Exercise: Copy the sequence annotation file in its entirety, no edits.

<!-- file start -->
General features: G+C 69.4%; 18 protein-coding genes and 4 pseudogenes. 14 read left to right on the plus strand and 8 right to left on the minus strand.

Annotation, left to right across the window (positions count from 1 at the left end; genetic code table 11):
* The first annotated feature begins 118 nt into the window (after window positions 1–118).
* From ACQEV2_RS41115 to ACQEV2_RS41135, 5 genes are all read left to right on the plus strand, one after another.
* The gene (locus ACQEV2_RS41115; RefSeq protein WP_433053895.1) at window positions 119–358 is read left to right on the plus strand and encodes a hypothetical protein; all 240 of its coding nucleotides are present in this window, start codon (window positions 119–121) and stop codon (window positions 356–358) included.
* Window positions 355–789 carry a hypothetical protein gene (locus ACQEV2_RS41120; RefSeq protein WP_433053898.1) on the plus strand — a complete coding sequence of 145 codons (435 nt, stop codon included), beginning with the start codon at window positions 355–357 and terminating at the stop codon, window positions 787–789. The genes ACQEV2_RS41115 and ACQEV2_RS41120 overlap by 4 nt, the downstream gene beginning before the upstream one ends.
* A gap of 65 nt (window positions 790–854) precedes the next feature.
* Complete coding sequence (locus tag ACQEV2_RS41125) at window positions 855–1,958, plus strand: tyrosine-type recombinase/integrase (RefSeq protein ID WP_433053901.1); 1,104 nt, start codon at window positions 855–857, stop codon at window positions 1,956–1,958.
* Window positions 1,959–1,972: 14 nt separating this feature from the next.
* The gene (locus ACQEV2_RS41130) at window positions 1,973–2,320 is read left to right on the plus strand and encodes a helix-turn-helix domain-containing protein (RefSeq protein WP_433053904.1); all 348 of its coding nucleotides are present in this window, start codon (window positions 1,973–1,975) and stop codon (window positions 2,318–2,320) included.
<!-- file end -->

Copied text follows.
General features: G+C 69.4%; 18 protein-coding genes and 4 pseudogenes. 14 read left to right on the plus strand and 8 right to left on the minus strand.

Annotation, left to right across the window (positions count from 1 at the left end; genetic code table 11):
* The first annotated feature begins 118 nt into the window (after window positions 1–118).
* From ACQEV2_RS41115 to ACQEV2_RS41135, 5 genes are all read left to right on the plus strand, one after another.
* The gene (locus ACQEV2_RS41115; RefSeq protein WP_433053895.1) at window positions 119–358 is read left to right on the plus strand and encodes a hypothetical protein; all 240 of its coding nucleotides are present in this window, start codon (window positions 119–121) and stop codon (window positions 356–358) included.
* Window positions 355–789 carry a hypothetical protein gene (locus ACQEV2_RS41120; RefSeq protein WP_433053898.1) on the plus strand — a complete coding sequence of 145 codons (435 nt, stop codon included), beginning with the start codon at window positions 355–357 and terminating at the stop codon, window positions 787–789. The genes ACQEV2_RS41115 and ACQEV2_RS41120 overlap by 4 nt, the downstream gene beginning before the upstream one ends.
* A gap of 65 nt (window positions 790–854) precedes the next feature.
* Complete coding sequence (locus tag ACQEV2_RS41125) at window positions 855–1,958, plus strand: tyrosine-type recombinase/integrase (RefSeq protein ID WP_433053901.1); 1,104 nt, start codon at window positions 855–857, stop codon at window positions 1,956–1,958.
* Window positions 1,959–1,972: 14 nt separating this feature from the next.
* The gene (locus ACQEV2_RS41130) at window positions 1,973–2,320 is read left to right on the plus strand and encodes a helix-turn-helix domain-containing protein (RefSeq protein WP_433053904.1); all 348 of its coding nucleotides are present in this window, start codon (window positions 1,973–1,975) and stop codon (window positions 2,318–2,320) included.